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Background on snow leopard and research activities for the Biosphere Expeditions snow leopard conservation project in the Altai Republic, Central Asia (www.biosphere-expeditions.org/altai).

Background on snow leopard and research activities for the Biosphere Expeditions snow leopard conservation project in the Altai Republic, Central Asia (www.biosphere-expeditions.org/altai).

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    Snow leopard background Snow leopard background Presentation Transcript

    • Mountain ghosts:snow leopards and otheranimals in the mountains ofthe Altai Republic, Central Asia
    • • Facts about snow leopards & conservation goals• Threats to snow leopards• Types of surveys to monitor snow leopards
    • Snow leopards ( Panthera uncia ) occur in the high mountains ofCentral Asia. Their range covers 2 million square km. Thepopulation is an estimated 4080 – 6590 snow leopards across 12countries AREA OF HABITAT COUNTRY (km²) ESTIMATED POPULATION Afghanistan 80.000 100 - 200 Bhutan 10.000 100 China 400.000 2.000 - 2.500 India 95.000 200 - 600 Mongolia 130.000 1.000 Nepal 30.000 350 - 500 Pakistan 80.000 250 - 420 Russia 131.000 50 - 150 Kazakhstan 71.000 180 - 200 Kyrgyzstan 126.000 800 - 1.400 Tajikistan 78.000 120 -300 (650) Uzbekistan 14.000 10 -50 Smirnov et al. (1990 ) estimated about 80 snow leopards in southern Siberia. These southern Siberian snow leopards seem to be isolated from those of Central Asia. Former estimations of the mean density per 100 km² were about 0.75 to 1.5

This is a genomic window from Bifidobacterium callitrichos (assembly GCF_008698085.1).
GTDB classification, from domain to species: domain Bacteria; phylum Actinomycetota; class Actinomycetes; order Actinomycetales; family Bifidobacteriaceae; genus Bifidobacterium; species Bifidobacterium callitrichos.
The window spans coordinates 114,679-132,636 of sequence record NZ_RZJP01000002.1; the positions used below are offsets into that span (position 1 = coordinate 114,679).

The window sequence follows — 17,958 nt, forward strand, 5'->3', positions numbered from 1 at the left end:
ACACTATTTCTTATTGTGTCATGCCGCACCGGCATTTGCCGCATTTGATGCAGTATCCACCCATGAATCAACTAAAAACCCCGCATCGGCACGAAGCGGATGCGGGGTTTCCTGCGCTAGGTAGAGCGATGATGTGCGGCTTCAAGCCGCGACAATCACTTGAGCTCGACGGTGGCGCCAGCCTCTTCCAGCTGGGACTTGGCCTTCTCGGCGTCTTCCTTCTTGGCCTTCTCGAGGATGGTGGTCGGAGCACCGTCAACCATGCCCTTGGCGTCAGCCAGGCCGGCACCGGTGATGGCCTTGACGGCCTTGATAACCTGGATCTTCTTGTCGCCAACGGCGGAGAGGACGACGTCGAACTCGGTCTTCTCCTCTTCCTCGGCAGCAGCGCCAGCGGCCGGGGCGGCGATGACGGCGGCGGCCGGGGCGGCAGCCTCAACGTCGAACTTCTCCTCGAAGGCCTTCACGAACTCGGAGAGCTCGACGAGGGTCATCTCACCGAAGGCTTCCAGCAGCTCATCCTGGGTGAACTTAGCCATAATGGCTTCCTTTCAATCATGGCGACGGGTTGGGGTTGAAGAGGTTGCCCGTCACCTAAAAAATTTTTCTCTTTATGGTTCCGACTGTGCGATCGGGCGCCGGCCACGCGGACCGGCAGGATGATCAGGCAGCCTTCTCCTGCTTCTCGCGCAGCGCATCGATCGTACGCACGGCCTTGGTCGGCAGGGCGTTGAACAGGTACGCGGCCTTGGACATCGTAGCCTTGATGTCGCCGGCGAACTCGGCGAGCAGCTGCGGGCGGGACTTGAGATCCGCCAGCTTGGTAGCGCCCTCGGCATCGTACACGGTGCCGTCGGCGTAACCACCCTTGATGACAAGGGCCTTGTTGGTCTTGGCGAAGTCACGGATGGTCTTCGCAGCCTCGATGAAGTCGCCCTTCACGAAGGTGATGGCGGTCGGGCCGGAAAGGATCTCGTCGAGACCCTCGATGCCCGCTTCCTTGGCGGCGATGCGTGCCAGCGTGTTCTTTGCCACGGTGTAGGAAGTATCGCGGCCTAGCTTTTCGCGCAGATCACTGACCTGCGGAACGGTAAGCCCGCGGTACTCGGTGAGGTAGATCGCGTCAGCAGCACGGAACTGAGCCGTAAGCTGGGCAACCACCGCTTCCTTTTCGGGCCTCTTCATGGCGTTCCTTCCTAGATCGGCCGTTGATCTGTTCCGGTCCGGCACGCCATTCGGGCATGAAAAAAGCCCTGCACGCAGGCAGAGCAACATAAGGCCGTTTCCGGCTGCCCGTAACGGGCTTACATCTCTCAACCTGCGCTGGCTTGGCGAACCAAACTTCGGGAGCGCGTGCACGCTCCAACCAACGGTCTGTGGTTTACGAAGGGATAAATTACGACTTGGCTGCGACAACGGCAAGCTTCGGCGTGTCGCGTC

• Estimated snow leopard population by country.The elusive nature of the species makes it difficult toobtain an accurate population count.
    • The IUCN classified the snow leopard as „endangered species“ ( high risk of extinction in the wild) To actually survey the status of this elusive animal is a big challenge as „the snow leopard inhabits the world‘s highestand perhaps most forbidding terrain, with difficulton the ground access and additionally plagued bysmall sample size.“IUCN (International Union for Conservation of Nature)
    • OUR MAIN GOAL:To ensure and promote the snow leopard‘s long-term conservation:E) a system of protected areasG) elimination wild herbivore competition through increasing livestock herdsC) mitigation of the conflict with herders as a result of depredationEvaluation of WWF‘s SL conservation activities